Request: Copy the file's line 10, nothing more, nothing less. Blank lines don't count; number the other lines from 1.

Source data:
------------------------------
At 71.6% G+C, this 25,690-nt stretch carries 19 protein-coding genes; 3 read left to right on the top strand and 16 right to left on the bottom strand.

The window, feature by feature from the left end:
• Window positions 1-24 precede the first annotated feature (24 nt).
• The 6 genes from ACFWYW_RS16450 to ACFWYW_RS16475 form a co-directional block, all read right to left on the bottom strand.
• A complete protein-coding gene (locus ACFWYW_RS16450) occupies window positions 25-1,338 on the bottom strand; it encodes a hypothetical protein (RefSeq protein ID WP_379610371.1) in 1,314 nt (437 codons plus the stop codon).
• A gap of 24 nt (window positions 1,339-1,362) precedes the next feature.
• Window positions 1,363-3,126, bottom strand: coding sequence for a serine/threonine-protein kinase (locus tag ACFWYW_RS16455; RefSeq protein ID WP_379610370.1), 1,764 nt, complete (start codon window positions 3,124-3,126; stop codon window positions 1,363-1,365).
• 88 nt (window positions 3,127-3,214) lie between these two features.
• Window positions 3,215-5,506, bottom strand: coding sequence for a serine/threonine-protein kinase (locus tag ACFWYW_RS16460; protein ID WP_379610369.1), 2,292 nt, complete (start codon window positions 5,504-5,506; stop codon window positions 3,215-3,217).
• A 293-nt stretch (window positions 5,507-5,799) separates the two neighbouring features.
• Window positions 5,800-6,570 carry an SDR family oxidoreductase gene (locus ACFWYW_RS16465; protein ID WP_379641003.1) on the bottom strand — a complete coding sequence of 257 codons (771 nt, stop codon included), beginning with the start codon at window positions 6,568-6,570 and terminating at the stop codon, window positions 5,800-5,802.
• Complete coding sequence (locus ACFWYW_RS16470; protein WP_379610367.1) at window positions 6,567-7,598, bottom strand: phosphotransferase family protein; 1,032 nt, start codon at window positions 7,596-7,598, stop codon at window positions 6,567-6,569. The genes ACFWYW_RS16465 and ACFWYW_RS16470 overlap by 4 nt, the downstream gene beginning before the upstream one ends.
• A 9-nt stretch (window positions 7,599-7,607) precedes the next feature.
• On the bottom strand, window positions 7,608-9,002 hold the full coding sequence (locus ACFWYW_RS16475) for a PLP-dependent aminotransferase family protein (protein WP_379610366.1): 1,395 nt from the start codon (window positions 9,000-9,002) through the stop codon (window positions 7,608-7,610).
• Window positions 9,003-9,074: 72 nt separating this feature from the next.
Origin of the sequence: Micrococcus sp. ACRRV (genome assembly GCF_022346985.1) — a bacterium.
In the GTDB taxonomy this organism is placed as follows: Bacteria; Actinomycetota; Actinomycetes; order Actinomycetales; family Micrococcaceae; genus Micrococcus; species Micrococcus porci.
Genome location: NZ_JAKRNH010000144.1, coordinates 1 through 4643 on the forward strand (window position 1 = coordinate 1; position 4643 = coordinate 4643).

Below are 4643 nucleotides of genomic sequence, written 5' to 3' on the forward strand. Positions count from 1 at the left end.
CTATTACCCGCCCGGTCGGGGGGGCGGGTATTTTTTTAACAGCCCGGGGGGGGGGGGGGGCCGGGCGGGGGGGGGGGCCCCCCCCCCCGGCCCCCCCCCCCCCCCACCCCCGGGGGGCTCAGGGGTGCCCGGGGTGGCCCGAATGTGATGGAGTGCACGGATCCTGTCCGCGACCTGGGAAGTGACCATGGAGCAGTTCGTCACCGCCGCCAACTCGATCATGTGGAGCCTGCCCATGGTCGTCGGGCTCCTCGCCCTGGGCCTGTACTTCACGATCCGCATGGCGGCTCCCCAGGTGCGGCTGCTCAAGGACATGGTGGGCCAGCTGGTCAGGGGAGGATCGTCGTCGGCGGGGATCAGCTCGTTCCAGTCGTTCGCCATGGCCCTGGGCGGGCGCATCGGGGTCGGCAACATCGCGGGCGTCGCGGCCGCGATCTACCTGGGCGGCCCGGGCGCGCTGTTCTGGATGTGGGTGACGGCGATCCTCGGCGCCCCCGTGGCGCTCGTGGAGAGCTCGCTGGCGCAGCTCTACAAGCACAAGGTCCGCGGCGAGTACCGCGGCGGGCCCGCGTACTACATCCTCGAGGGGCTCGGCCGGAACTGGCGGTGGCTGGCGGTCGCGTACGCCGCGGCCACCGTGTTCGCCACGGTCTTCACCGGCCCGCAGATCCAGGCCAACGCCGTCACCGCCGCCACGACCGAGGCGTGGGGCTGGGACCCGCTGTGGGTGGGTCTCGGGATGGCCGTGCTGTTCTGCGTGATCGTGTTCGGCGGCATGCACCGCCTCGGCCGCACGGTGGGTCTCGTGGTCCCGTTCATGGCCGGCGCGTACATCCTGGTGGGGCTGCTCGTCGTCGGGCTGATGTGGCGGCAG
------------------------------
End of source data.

• A 293-nt stretch (window positions 5,507-5,799) separates the two neighbouring features.